If you've watched any football coverage over the last minute, or just paid attention to media, you've heard about Peyton Manning yelling Omaha. He used the call dozens of times in the divisional round, scaled it back against the Patriots a bit, and likely will be heard screaming OMAHA in the Super Bowl. But why is Peyton Manning yelling Omaha?
To understand the call, there's a bit of context to understand. Manning is known for gesticulating and yelling at the line of scrimmage. His specialty is lining up, seeing what the defense is giving, then changing around the offense to exploit what he sees. Sometimes it's for show. Sometimes it's not. And trying to decode him as a defensive player is futile.
But we do know a few of the things Manning does at the line of scrimmage. At times, he'll walk up and go through the motions with a show-me hard count (watch him walk up, get under center, and yell "hut-hut."). It doesn't really mean anything, other than buying some time to see what the defense is showing, and perhaps get lucky and pull a guy offsides.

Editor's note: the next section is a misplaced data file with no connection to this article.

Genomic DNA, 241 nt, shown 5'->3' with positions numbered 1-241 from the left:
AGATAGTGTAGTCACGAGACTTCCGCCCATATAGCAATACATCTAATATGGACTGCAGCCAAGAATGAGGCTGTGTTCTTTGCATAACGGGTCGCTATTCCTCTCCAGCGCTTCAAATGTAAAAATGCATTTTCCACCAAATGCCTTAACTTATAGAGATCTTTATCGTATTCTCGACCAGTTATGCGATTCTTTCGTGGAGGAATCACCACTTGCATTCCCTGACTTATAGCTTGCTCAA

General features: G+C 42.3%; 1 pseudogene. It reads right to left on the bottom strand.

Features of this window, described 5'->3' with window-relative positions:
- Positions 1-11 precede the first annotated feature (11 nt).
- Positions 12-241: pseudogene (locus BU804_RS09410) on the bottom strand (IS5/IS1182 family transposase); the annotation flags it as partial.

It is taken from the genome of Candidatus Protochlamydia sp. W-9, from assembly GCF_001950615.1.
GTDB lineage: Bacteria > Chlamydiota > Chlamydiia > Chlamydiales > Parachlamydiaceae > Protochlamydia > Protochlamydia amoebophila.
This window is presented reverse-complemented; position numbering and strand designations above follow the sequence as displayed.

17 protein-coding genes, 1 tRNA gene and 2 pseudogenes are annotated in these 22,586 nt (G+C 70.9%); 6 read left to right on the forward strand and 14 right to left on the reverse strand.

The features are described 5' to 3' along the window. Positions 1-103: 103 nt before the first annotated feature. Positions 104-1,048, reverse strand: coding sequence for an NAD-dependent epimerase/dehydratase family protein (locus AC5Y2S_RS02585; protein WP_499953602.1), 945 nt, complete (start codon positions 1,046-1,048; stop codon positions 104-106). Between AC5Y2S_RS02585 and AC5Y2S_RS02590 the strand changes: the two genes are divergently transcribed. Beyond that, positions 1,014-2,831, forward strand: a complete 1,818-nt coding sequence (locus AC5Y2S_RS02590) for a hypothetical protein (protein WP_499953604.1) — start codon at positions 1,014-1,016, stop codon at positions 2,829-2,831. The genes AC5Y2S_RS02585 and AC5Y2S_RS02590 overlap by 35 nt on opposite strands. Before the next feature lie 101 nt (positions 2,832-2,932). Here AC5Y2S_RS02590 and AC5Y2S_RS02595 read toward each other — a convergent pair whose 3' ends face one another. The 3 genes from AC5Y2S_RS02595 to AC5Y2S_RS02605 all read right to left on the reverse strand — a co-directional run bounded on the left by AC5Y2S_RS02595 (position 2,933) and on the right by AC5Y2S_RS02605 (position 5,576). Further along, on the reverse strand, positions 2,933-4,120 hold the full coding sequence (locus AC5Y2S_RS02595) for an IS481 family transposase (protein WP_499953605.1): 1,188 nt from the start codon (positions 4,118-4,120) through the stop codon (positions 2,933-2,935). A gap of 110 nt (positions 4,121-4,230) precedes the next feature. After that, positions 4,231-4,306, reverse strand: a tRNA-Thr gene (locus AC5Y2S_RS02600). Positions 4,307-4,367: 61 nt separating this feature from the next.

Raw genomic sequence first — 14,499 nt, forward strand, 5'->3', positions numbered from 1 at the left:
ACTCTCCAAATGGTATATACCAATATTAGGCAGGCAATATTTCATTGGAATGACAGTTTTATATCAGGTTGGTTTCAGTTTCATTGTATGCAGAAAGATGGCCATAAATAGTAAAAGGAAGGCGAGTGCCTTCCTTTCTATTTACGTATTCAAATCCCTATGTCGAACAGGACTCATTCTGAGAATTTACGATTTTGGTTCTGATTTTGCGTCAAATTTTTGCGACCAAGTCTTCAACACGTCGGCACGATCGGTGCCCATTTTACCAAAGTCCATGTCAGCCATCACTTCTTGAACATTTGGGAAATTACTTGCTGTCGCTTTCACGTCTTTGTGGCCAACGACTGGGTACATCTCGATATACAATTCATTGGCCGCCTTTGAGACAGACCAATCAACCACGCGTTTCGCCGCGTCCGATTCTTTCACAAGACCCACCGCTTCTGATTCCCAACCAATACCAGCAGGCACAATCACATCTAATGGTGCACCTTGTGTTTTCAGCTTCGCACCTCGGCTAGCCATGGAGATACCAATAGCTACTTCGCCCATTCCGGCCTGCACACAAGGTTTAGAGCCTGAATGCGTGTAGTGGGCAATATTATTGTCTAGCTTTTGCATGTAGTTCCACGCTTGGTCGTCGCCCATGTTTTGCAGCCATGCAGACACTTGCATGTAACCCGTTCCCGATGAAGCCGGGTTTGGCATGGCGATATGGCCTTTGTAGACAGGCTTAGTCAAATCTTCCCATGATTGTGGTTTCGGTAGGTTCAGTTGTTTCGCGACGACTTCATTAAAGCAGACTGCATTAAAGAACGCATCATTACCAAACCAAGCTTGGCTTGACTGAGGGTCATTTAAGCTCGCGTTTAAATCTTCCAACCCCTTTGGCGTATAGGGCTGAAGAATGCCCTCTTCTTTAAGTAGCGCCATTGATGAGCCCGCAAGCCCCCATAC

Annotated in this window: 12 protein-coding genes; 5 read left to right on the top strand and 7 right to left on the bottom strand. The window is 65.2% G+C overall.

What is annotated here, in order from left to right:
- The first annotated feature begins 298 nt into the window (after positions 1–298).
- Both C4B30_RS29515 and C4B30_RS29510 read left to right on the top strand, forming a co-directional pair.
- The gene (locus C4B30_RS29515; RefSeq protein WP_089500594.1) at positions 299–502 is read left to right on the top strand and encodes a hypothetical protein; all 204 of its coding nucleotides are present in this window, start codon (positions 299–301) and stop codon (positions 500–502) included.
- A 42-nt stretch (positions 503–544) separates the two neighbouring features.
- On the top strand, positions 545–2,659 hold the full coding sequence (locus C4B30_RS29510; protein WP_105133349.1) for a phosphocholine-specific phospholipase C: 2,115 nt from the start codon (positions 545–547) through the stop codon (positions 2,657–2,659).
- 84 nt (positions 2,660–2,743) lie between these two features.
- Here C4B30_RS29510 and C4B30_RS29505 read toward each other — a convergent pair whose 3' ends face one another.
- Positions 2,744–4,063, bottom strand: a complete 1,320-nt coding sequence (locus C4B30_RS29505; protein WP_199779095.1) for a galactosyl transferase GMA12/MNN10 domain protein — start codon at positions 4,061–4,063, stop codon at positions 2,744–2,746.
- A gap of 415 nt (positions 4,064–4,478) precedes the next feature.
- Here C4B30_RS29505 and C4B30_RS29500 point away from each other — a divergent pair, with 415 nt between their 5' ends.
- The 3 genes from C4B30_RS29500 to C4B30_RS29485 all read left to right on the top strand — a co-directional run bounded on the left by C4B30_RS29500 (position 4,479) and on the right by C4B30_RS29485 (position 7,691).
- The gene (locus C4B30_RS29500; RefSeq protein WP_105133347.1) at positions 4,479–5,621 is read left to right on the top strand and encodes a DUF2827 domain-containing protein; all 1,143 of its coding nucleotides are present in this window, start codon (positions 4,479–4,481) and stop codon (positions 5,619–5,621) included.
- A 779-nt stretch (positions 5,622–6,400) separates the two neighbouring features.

He'll then call out the middle linebacker -- you'll hear Manning say XX is MIKE (in Seattle's case the XX is 54) to set the protection. Everything typically pivots off the middle backer, thus the call.
Manning, like other quarterbacks, also uses code words to change the play. Some flip it, some change it completely. An example here is "FAT MAN" from the AFC Championship. Chris B. Brown smartly posited that this was likely a change to a belly run (fat man … belly). These codes change every week.
By the time Manning is done bouncing around the line of scrimmage, waving his arms, and checking the play, time may be running out. Thus you get OMAHA. Simply, Omaha is a hurry up and go call. He'll call out OMAHA (sometimes stretched out as O-MA-HA), and the next sound signals to snap it.
The curveball here is Manning's hard count. Everyone knows Omaha. It's not an uncommon call. But every once in a while, and sometimes more frequently, Manning will yell Omaha, then another word (set, hit, whatever), in an attempt to get the defense to jump. Whether it's triggered by an earlier word or the cadence of Omaha, or something else completely like a call in the huddle, can change every week too.
Manning's former receiver on the Indianapolis Colts, Reggie Wayne, had a different explanation for Omaha, but also admitted that there was "no way" it still had the same meaning so many years later.
You'll also note that Omaha is not unique to Peyton Manning. See his little brother:
You can bet on the number of times Manning will say OMAHA during the Super Bowl -- the line was set at 27.5 -- and there'll be plenty of talk about his love for the Nebraska town. But the word serves a very functional purpose, just as any other quarterback's cadence (Russell Wilson will use Blue or White and a number, for instance) tells a story.